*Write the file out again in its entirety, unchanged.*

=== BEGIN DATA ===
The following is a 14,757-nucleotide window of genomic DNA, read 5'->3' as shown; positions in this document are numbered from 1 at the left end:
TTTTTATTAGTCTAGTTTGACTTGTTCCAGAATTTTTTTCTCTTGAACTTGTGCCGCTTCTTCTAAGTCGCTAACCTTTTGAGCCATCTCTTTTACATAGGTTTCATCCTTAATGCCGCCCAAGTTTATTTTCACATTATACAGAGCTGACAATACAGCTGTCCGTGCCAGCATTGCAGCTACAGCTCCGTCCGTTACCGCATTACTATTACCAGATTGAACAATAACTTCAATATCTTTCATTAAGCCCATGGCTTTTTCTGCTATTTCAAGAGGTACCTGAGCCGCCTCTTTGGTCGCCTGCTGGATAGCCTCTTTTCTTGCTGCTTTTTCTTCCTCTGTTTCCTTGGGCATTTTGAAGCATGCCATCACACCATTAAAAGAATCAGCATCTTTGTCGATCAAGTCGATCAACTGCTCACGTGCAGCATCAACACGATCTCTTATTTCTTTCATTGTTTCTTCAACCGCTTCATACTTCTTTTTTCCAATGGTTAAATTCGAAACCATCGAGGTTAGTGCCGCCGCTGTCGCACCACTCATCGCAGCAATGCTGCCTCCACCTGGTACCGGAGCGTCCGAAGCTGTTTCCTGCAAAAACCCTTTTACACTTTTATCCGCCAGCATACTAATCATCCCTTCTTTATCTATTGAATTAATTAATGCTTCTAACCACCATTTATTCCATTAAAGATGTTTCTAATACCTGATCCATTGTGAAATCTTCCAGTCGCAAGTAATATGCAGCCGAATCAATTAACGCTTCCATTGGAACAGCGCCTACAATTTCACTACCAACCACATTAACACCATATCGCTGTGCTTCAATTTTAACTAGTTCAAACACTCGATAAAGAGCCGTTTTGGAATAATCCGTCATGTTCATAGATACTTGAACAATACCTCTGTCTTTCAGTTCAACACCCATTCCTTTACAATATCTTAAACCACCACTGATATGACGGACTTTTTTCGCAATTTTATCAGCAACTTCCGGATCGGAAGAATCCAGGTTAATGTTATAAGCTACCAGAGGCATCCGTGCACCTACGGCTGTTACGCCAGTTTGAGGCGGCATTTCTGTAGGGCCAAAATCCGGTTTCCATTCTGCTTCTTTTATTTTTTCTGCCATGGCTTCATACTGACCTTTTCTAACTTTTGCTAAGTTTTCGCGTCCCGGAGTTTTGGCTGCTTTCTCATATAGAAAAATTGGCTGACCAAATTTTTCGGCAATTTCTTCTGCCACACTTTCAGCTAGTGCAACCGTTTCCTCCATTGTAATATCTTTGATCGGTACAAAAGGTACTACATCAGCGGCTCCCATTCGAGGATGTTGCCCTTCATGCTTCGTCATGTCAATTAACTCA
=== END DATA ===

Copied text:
The following is a 14,757-nucleotide window of genomic DNA, read 5'->3' as shown; positions in this document are numbered from 1 at the left end:
TTTTTATTAGTCTAGTTTGACTTGTTCCAGAATTTTTTTCTCTTGAACTTGTGCCGCTTCTTCTAAGTCGCTAACCTTTTGAGCCATCTCTTTTACATAGGTTTCATCCTTAATGCCGCCCAAGTTTATTTTCACATTATACAGAGCTGACAATACAGCTGTCCGTGCCAGCATTGCAGCTACAGCTCCGTCCGTTACCGCATTACTATTACCAGATTGAACAATAACTTCAATATCTTTCATTAAGCCCATGGCTTTTTCTGCTATTTCAAGAGGTACCTGAGCCGCCTCTTTGGTCGCCTGCTGGATAGCCTCTTTTCTTGCTGCTTTTTCTTCCTCTGTTTCCTTGGGCATTTTGAAGCATGCCATCACACCATTAAAAGAATCAGCATCTTTGTCGATCAAGTCGATCAACTGCTCACGTGCAGCATCAACACGATCTCTTATTTCTTTCATTGTTTCTTCAACCGCTTCATACTTCTTTTTTCCAATGGTTAAATTCGAAACCATCGAGGTTAGTGCCGCCGCTGTCGCACCACTCATCGCAGCAATGCTGCCTCCACCTGGTACCGGAGCGTCCGAAGCTGTTTCCTGCAAAAACCCTTTTACACTTTTATCCGCCAGCATACTAATCATCCCTTCTTTATCTATTGAATTAATTAATGCTTCTAACCACCATTTATTCCATTAAAGATGTTTCTAATACCTGATCCATTGTGAAATCTTCCAGTCGCAAGTAATATGCAGCCGAATCAATTAACGCTTCCATTGGAACAGCGCCTACAATTTCACTACCAACCACATTAACACCATATCGCTGTGCTTCAATTTTAACTAGTTCAAACACTCGATAAAGAGCCGTTTTGGAATAATCCGTCATGTTCATAGATACTTGAACAATACCTCTGTCTTTCAGTTCAACACCCATTCCTTTACAATATCTTAAACCACCACTGATATGACGGACTTTTTTCGCAATTTTATCAGCAACTTCCGGATCGGAAGAATCCAGGTTAATGTTATAAGCTACCAGAGGCATCCGTGCACCTACGGCTGTTACGCCAGTTTGAGGCGGCATTTCTGTAGGGCCAAAATCCGGTTTCCATTCTGCTTCTTTTATTTTTTCTGCCATGGCTTCATACTGACCTTTTCTAACTTTTGCTAAGTTTTCGCGTCCCGGAGTTTTGGCTGCTTTCTCATATAGAAAAATTGGCTGACCAAATTTTTCGGCAATTTCTTCTGCCACACTTTCAGCTAGTGCAACCGTTTCCTCCATTGTAATATCTTTGATCGGTACAAAAGGTACTACATCAGCGGCTCCCATTCGAGGATGTTGCCCTTCATGCTTCGTCATGTCAATTAACTCA